James Smethurst

Behold the Land: The Black Arts Movement in the South

UNC Press, 2021

248 pages


Reviewed by Holly Genovese

In Behold the Land: The Black Arts Movement in the South, James Smethurst reckons with the gaps in his study of the Black Arts Movement writ large as well as the larger erasure of Southern Black people from the movement. Smethhusrt argues that “though Black Arts in the South has received the least sustained scholarly attention of all the major sections of the country where the movement flourished, it was perhaps the most consequential in its impact.” Movements in the North and West were indebted to and in conversation with Black artistic institutions throughout the South.

Though Smethhurst acknowledges that the Black Arts Movement was influential across the South, his focus is on Atlanta and New Orleans. While these cities did have institutional support and large infrastructures for the Black Arts, this focus implicitly minimizes the role of art in the rural and suburban South. Smethurst powerfully argues that Black people, and a large Black population, made the South. The South was defined and created by black struggle.

Smethurst argues that the foundation for Black Arts in the South was laid not by the Civil Rights Movement but the Old Left and the Popular Front throughout the South. This is not to say that the Civil Rights Movement was not significant—and in fact, Smethhurst does emphasize the importance of the Student Nonviolent Coordinating Committee in radicalizing young artists—but that the infrastructure for leftist Black Art was created long before the traditional timelines. Much of Smethhurst’s focus is on the infrastructure of radical art in the Black South rather than the art itself. The narrative focuses almost exclusively on the institutions created during the Popular Front. He writes, “the work that Popular Front artists and activists did in the South in such institutions as Southern Negro Youth Congress, the People’s Defense League, the arts departments and institutions of HBCU’s and so on, inspired and prefigured the notions of how artists should relate to the community that marked Black Arts literature and visual arts.” Equally important is that though many people involved in these movements moved North, they were still Southerners.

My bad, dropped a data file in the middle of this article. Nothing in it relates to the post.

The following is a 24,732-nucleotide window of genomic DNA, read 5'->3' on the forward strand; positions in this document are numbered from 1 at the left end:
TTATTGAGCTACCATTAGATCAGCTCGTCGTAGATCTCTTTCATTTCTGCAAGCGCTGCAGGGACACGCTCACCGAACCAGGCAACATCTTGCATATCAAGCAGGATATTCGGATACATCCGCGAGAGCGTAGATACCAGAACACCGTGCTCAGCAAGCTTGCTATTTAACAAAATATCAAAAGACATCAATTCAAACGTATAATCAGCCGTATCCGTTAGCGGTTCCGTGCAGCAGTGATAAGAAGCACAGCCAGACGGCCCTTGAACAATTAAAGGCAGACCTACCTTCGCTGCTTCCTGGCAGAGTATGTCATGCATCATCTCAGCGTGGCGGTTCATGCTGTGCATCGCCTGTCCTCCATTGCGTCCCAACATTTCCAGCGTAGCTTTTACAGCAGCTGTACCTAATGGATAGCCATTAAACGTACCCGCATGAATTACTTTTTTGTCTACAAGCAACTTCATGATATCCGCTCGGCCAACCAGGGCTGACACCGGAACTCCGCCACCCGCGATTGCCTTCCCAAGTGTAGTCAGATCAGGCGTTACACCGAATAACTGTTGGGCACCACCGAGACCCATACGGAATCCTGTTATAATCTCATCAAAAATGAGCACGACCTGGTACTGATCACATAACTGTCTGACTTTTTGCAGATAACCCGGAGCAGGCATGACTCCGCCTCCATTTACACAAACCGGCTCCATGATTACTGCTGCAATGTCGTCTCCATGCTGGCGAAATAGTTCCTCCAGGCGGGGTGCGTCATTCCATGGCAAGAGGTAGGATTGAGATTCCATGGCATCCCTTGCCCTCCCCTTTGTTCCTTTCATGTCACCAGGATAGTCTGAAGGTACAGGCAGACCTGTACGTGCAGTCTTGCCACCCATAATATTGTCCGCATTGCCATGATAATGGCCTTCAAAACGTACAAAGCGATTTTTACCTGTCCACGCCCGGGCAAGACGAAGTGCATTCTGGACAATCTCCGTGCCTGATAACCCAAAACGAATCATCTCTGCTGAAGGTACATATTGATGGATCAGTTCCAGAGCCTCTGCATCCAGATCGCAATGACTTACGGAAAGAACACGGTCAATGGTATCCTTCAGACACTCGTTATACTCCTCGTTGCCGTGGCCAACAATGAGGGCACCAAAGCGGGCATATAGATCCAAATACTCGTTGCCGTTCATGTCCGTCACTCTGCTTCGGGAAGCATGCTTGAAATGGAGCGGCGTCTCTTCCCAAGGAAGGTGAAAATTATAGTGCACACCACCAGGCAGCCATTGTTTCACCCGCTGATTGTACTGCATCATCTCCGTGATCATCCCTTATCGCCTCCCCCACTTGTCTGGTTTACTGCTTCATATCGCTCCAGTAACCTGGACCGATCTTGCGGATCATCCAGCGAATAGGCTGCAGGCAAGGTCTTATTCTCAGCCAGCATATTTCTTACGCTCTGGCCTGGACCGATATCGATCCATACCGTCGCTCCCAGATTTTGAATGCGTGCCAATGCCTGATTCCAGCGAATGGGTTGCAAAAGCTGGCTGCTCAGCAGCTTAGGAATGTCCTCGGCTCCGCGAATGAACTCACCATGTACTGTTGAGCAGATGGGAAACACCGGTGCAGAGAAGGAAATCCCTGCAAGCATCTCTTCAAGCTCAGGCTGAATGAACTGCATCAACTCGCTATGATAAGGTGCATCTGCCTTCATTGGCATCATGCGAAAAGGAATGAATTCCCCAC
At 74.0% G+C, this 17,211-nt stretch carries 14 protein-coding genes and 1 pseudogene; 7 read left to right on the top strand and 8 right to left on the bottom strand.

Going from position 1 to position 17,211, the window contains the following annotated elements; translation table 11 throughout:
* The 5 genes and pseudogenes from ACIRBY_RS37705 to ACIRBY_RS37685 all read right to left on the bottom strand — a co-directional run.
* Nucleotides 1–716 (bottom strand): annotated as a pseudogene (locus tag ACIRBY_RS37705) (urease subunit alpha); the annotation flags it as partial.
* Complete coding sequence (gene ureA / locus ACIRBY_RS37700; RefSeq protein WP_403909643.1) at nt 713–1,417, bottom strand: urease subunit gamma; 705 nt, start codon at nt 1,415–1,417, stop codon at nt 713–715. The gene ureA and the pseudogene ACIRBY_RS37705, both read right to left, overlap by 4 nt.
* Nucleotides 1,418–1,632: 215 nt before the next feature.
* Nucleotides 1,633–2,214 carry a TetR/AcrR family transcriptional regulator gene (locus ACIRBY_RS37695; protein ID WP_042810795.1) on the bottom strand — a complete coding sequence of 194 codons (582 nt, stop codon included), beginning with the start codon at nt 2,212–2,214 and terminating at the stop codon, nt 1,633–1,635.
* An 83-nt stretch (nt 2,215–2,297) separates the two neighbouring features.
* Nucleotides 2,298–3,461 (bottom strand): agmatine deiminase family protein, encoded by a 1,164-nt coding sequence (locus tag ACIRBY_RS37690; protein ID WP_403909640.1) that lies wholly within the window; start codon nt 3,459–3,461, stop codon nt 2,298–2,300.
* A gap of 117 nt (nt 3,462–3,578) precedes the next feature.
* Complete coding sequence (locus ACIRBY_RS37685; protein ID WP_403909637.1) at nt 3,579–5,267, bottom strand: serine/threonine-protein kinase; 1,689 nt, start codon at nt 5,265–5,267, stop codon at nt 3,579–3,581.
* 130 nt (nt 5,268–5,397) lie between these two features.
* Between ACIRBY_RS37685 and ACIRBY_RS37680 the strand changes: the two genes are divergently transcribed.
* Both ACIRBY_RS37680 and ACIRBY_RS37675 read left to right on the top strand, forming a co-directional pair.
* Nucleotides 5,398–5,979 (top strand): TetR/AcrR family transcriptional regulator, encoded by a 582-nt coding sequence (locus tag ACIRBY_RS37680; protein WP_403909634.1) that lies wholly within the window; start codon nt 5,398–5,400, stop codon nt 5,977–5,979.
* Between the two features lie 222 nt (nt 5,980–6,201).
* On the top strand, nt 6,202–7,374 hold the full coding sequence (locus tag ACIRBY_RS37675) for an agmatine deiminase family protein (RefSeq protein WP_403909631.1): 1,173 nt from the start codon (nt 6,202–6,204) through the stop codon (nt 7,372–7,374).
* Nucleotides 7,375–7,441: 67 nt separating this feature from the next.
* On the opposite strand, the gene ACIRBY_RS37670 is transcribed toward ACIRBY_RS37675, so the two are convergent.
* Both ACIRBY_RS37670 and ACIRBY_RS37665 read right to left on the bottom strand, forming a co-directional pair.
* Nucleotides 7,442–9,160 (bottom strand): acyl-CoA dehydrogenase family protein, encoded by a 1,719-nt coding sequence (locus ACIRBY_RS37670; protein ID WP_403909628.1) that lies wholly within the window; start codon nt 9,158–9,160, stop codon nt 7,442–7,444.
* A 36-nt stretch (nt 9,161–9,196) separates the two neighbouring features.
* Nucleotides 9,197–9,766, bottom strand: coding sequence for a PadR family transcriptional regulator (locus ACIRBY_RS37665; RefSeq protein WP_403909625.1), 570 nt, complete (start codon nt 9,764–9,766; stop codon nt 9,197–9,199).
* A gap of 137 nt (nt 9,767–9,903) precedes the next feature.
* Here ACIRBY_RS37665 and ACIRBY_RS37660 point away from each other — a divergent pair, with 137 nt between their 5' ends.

Smethurst cites the importance of the Communist Party of the United States of America and SNCC, as well as institutions like the Free Southern Theater (FST), which moved to New Orleans for increased infrastructural support in 1964. Though the goal of the FST was to serve the broader Black South, most of the theater workers came from the North. Performing content focused on Civil Rights in rural areas meant that performing with the FST came with an inherent risk. The FST was committed to developing the work of young Black, southern actors and other theater workers, but the divide between the Urban South and the rural Black South where they wanted to serve was large.

The more well-known BLKARTSOUTH became especially important in the making New Orleans a hub of Black Art once more. BLKARTSOUTH split from FST, and most of their talent was local to New Orleans. Instead of focusing on touring throughout the South, their emphasis was on developing local talent and providing opportunity for artistic and ideological growth. BLKARTSOUTH was not just significant in its own artistic contributions but in inspiring other similar organizations in cities across the South.

Turning from New Orleans-based organizations’ emphasis on local talent, Smethhurst then focuses on Atlanta organizations’ attempts to make the city “a national center of Black Arts and Black Power.” This, in turn, began to put the South at the center of community-based Black “high” culture as well as popular culture.” In Atlanta, Black Arts organizations became involved in electoral politics. This necessitated coalitions with Black organizations across the city with differing goals but also created the financial infrastructure for the arts to thrive in the city. Smethurst also argues that much of the direct action and campaigning was done by radical organizers. Smethshurt claims that a “dialectic of the local and the national arose.” But in Atlanta, a tension between local artists and residents and the high arts defined Black Arts in the city for some time. One of the most important institutions to arise at this time was the Institute of the Black World (IBW), the first Black think tank. Essential to the IBW was the promotion of visual art, literature, and music.

Though support for Black Arts diminished throughout the 1980s and 1990s, Smethhurst argues that grassroots support for Black Art throughout the South today is the fruition of the South Black Arts Movement. He cites examples like Project Row House in Houston, the Ashe Cultural Center in New Orleans, and various projects in Jackson and Atlanta. The large-scale dismissal of Black art throughout the South may have strengthened grassroots and community efforts to preserve it.